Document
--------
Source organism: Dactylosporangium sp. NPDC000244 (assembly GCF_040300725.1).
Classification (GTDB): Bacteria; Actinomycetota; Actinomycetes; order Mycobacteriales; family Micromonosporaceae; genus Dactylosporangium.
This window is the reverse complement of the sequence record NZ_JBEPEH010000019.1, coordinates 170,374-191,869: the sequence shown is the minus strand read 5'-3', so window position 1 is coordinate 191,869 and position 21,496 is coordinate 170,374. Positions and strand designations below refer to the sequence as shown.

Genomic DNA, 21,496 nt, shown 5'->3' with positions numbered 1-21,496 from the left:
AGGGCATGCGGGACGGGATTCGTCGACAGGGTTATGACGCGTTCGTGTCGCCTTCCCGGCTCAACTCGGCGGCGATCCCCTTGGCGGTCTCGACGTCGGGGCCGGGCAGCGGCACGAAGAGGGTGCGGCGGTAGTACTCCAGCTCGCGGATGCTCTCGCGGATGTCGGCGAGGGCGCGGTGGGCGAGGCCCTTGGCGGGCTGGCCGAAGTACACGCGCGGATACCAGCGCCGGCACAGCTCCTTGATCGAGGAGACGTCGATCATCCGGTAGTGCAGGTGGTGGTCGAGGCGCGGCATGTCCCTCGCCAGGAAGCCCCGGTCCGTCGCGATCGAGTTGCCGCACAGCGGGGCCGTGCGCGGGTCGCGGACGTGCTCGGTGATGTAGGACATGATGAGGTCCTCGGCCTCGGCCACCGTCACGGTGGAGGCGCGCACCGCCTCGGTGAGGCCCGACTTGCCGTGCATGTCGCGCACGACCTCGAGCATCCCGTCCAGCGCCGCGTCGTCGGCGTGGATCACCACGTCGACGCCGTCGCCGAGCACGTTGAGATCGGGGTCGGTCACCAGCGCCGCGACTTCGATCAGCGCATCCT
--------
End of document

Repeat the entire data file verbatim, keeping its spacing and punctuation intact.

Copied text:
Source organism: Dactylosporangium sp. NPDC000244 (assembly GCF_040300725.1).
Classification (GTDB): Bacteria; Actinomycetota; Actinomycetes; order Mycobacteriales; family Micromonosporaceae; genus Dactylosporangium.
This window is the reverse complement of the sequence record NZ_JBEPEH010000019.1, coordinates 170,374-191,869: the sequence shown is the minus strand read 5'-3', so window position 1 is coordinate 191,869 and position 21,496 is coordinate 170,374. Positions and strand designations below refer to the sequence as shown.

Genomic DNA, 21,496 nt, shown 5'->3' with positions numbered 1-21,496 from the left:
AGGGCATGCGGGACGGGATTCGTCGACAGGGTTATGACGCGTTCGTGTCGCCTTCCCGGCTCAACTCGGCGGCGATCCCCTTGGCGGTCTCGACGTCGGGGCCGGGCAGCGGCACGAAGAGGGTGCGGCGGTAGTACTCCAGCTCGCGGATGCTCTCGCGGATGTCGGCGAGGGCGCGGTGGGCGAGGCCCTTGGCGGGCTGGCCGAAGTACACGCGCGGATACCAGCGCCGGCACAGCTCCTTGATCGAGGAGACGTCGATCATCCGGTAGTGCAGGTGGTGGTCGAGGCGCGGCATGTCCCTCGCCAGGAAGCCCCGGTCCGTCGCGATCGAGTTGCCGCACAGCGGGGCCGTGCGCGGGTCGCGGACGTGCTCGGTGATGTAGGACATGATGAGGTCCTCGGCCTCGGCCACCGTCACGGTGGAGGCGCGCACCGCCTCGGTGAGGCCCGACTTGCCGTGCATGTCGCGCACGACCTCGAGCATCCCGTCCAGCGCCGCGTCGTCGGCGTGGATCACCACGTCGACGCCGTCGCCGAGCACGTTGAGATCGGGGTCGGTCACCAGCGCCGCGACTTCGATCAGCGCATCCT